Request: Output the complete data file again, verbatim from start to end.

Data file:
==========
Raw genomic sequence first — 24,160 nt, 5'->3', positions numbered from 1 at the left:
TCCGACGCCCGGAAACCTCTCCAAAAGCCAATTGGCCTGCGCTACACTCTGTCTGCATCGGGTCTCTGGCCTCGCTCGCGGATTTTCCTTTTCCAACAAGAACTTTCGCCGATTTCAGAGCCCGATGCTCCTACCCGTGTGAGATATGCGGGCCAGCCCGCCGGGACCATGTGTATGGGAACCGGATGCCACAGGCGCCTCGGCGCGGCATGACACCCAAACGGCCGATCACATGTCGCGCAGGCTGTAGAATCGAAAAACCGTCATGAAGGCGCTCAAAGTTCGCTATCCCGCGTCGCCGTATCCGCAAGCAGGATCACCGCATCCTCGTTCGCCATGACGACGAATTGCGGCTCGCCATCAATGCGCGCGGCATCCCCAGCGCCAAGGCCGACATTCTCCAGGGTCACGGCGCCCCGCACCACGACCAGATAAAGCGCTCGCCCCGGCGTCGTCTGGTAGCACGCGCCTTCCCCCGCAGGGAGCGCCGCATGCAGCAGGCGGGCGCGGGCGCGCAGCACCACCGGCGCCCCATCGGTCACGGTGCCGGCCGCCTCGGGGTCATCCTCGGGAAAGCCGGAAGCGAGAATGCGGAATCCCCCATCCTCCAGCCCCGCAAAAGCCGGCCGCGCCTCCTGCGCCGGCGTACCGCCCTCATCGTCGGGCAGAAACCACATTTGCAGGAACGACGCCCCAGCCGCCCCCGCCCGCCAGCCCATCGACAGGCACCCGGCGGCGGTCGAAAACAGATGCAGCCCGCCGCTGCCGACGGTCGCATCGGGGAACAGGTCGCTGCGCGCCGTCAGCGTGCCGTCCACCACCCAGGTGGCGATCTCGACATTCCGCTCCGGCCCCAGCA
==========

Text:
Raw genomic sequence first — 24,160 nt, 5'->3', positions numbered from 1 at the left:
TCCGACGCCCGGAAACCTCTCCAAAAGCCAATTGGCCTGCGCTACACTCTGTCTGCATCGGGTCTCTGGCCTCGCTCGCGGATTTTCCTTTTCCAACAAGAACTTTCGCCGATTTCAGAGCCCGATGCTCCTACCCGTGTGAGATATGCGGGCCAGCCCGCCGGGACCATGTGTATGGGAACCGGATGCCACAGGCGCCTCGGCGCGGCATGACACCCAAACGGCCGATCACATGTCGCGCAGGCTGTAGAATCGAAAAACCGTCATGAAGGCGCTCAAAGTTCGCTATCCCGCGTCGCCGTATCCGCAAGCAGGATCACCGCATCCTCGTTCGCCATGACGACGAATTGCGGCTCGCCATCAATGCGCGCGGCATCCCCAGCGCCAAGGCCGACATTCTCCAGGGTCACGGCGCCCCGCACCACGACCAGATAAAGCGCTCGCCCCGGCGTCGTCTGGTAGCACGCGCCTTCCCCCGCAGGGAGCGCCGCATGCAGCAGGCGGGCGCGGGCGCGCAGCACCACCGGCGCCCCATCGGTCACGGTGCCGGCCGCCTCGGGGTCATCCTCGGGAAAGCCGGAAGCGAGAATGCGGAATCCCCCATCCTCCAGCCCCGCAAAAGCCGGCCGCGCCTCCTGCGCCGGCGTACCGCCCTCATCGTCGGGCAGAAACCACATTTGCAGGAACGACGCCCCAGCCGCCCCCGCCCGCCAGCCCATCGACAGGCACCCGGCGGCGGTCGAAAACAGATGCAGCCCGCCGCTGCCGACGGTCGCATCGGGGAACAGGTCGCTGCGCGCCGTCAGCGTGCCGTCCACCACCCAGGTGGCGATCTCGACATTCCGCTCCGGCCCCAGCA